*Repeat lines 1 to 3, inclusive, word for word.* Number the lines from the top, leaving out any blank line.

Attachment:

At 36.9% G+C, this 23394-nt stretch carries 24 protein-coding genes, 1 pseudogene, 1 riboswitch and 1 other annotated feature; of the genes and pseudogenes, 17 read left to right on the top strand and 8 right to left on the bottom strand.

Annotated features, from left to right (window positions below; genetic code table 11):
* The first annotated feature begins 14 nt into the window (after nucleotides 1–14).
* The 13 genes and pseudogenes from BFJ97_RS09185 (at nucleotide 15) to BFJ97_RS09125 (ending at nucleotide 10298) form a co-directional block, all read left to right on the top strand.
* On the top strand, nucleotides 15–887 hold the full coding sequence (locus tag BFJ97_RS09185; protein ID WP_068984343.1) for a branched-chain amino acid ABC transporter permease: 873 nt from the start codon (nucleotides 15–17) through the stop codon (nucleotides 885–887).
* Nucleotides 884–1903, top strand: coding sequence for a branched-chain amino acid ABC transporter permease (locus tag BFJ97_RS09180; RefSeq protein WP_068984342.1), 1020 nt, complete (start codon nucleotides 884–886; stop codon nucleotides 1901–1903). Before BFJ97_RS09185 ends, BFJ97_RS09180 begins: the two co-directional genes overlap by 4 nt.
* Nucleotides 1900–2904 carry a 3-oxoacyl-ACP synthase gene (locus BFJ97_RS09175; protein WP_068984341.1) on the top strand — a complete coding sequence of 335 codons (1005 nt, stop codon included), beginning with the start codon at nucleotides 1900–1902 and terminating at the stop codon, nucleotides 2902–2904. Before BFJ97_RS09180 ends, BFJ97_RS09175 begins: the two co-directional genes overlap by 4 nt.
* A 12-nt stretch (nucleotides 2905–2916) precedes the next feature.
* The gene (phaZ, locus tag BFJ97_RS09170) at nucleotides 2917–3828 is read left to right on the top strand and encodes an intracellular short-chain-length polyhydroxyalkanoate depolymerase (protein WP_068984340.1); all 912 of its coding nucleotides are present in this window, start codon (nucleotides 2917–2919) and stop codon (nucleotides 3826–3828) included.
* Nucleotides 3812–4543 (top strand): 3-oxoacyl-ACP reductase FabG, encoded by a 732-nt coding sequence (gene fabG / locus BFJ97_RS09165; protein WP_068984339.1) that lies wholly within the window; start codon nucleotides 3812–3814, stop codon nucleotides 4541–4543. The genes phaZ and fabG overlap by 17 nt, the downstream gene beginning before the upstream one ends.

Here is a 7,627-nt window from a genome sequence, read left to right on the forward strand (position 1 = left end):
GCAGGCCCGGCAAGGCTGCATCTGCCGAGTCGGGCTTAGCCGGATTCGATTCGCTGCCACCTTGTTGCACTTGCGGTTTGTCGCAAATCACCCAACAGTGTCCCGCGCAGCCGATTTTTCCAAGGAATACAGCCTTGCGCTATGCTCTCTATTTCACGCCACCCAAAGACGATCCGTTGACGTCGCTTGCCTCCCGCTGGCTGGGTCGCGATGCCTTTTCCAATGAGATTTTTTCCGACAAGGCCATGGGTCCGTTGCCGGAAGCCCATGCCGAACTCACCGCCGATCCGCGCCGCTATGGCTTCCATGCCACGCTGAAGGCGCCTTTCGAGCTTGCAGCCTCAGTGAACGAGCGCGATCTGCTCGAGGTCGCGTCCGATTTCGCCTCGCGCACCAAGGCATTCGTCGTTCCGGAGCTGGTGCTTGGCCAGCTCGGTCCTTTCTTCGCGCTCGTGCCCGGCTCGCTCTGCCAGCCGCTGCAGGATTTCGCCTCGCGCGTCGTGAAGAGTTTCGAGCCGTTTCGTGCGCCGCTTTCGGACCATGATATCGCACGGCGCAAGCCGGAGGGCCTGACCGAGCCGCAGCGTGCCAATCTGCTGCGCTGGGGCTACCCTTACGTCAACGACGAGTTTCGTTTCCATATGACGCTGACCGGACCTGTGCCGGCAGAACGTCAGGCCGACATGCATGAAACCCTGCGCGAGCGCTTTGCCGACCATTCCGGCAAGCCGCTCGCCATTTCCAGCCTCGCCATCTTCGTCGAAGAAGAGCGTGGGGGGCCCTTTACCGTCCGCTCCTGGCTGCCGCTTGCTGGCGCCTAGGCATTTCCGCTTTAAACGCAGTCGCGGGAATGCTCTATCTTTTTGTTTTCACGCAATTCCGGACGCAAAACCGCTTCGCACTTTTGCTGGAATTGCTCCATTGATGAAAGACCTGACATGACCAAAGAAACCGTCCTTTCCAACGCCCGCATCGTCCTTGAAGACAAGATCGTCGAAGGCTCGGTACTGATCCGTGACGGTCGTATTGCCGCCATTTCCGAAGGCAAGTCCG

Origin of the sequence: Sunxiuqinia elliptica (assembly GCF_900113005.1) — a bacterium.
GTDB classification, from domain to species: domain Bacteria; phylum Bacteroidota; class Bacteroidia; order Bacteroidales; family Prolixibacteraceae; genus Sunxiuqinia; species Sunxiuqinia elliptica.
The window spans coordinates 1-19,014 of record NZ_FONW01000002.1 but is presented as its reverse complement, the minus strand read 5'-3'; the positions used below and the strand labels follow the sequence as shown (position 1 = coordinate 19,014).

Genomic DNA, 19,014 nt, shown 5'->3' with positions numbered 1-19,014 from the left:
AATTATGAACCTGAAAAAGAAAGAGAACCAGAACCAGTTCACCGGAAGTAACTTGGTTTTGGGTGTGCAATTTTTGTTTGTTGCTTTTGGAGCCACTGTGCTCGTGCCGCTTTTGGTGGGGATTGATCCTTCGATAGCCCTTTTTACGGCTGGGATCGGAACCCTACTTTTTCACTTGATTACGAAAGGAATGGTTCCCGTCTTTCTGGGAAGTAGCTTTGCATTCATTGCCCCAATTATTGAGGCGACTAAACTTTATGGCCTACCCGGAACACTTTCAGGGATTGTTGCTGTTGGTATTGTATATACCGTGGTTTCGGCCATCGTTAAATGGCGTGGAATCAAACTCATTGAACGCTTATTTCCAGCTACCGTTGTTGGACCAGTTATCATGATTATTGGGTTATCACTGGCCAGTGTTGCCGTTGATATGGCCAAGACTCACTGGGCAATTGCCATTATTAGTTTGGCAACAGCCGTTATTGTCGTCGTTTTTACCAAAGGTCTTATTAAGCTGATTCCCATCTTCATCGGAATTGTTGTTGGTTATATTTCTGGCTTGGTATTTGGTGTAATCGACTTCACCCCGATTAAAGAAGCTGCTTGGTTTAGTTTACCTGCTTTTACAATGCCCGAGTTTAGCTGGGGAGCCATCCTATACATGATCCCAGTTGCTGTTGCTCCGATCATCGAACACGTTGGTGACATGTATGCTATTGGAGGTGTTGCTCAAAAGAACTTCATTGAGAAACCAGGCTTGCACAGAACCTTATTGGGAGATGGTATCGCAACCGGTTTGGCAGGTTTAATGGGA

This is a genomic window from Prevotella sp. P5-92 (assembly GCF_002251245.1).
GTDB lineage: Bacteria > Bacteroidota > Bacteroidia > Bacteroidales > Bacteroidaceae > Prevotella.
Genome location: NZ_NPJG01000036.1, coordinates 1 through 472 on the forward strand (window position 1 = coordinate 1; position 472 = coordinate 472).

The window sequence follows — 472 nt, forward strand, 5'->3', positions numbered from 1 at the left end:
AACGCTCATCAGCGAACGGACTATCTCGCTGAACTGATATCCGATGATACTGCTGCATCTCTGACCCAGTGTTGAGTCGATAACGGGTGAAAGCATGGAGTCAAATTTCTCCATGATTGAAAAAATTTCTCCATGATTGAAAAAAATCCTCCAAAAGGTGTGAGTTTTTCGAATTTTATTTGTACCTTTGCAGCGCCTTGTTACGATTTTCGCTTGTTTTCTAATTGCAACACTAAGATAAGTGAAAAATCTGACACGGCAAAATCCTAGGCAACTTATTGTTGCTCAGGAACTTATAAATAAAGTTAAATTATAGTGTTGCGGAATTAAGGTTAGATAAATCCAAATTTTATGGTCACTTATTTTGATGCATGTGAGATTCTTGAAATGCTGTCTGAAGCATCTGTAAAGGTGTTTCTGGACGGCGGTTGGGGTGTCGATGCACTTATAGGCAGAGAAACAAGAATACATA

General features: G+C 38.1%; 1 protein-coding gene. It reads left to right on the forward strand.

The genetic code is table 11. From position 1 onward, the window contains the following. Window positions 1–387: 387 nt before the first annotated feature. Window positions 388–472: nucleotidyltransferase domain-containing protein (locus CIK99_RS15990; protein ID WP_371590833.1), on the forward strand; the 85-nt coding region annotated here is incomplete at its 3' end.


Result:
At 36.9% G+C, this 23394-nt stretch carries 24 protein-coding genes, 1 pseudogene, 1 riboswitch and 1 other annotated feature; of the genes and pseudogenes, 17 read left to right on the top strand and 8 right to left on the bottom strand.

Annotated features, from left to right (window positions below; genetic code table 11):
* The first annotated feature begins 14 nt into the window (after nucleotides 1–14).